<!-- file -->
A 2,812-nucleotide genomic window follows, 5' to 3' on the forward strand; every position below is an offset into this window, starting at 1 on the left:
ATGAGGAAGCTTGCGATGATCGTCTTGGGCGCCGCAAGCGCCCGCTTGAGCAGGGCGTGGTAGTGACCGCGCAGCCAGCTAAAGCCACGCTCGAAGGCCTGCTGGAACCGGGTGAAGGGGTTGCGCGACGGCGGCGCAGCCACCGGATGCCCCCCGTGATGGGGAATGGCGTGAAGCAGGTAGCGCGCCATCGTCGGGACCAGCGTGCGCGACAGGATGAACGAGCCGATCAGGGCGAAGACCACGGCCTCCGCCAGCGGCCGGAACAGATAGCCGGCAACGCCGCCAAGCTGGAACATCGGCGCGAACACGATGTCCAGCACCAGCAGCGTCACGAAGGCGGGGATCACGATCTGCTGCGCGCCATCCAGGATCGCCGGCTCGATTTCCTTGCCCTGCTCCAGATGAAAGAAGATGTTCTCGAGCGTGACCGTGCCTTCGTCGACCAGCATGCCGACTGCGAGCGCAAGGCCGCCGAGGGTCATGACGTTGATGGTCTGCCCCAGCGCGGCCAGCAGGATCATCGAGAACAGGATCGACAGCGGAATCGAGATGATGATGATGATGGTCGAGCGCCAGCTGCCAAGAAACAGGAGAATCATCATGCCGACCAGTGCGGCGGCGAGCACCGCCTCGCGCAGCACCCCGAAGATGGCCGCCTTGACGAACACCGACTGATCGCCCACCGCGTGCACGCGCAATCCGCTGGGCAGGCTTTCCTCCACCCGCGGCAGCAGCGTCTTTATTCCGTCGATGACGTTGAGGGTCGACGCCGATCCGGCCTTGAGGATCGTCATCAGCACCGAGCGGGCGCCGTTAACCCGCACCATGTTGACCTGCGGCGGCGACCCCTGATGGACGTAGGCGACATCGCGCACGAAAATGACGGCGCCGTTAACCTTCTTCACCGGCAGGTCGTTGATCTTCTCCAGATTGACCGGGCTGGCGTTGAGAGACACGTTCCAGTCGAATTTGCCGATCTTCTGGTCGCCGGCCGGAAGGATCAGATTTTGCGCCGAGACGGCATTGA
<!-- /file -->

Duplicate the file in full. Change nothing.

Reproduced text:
A 2,812-nucleotide genomic window follows, 5' to 3' on the forward strand; every position below is an offset into this window, starting at 1 on the left:
ATGAGGAAGCTTGCGATGATCGTCTTGGGCGCCGCAAGCGCCCGCTTGAGCAGGGCGTGGTAGTGACCGCGCAGCCAGCTAAAGCCACGCTCGAAGGCCTGCTGGAACCGGGTGAAGGGGTTGCGCGACGGCGGCGCAGCCACCGGATGCCCCCCGTGATGGGGAATGGCGTGAAGCAGGTAGCGCGCCATCGTCGGGACCAGCGTGCGCGACAGGATGAACGAGCCGATCAGGGCGAAGACCACGGCCTCCGCCAGCGGCCGGAACAGATAGCCGGCAACGCCGCCAAGCTGGAACATCGGCGCGAACACGATGTCCAGCACCAGCAGCGTCACGAAGGCGGGGATCACGATCTGCTGCGCGCCATCCAGGATCGCCGGCTCGATTTCCTTGCCCTGCTCCAGATGAAAGAAGATGTTCTCGAGCGTGACCGTGCCTTCGTCGACCAGCATGCCGACTGCGAGCGCAAGGCCGCCGAGGGTCATGACGTTGATGGTCTGCCCCAGCGCGGCCAGCAGGATCATCGAGAACAGGATCGACAGCGGAATCGAGATGATGATGATGATGGTCGAGCGCCAGCTGCCAAGAAACAGGAGAATCATCATGCCGACCAGTGCGGCGGCGAGCACCGCCTCGCGCAGCACCCCGAAGATGGCCGCCTTGACGAACACCGACTGATCGCCCACCGCGTGCACGCGCAATCCGCTGGGCAGGCTTTCCTCCACCCGCGGCAGCAGCGTCTTTATTCCGTCGATGACGTTGAGGGTCGACGCCGATCCGGCCTTGAGGATCGTCATCAGCACCGAGCGGGCGCCGTTAACCCGCACCATGTTGACCTGCGGCGGCGACCCCTGATGGACGTAGGCGACATCGCGCACGAAAATGACGGCGCCGTTAACCTTCTTCACCGGCAGGTCGTTGATCTTCTCCAGATTGACCGGGCTGGCGTTGAGAGACACGTTCCAGTCGAATTTGCCGATCTTCTGGTCGCCGGCCGGAAGGATCAGATTTTGCGCCGAGACGGCATTGA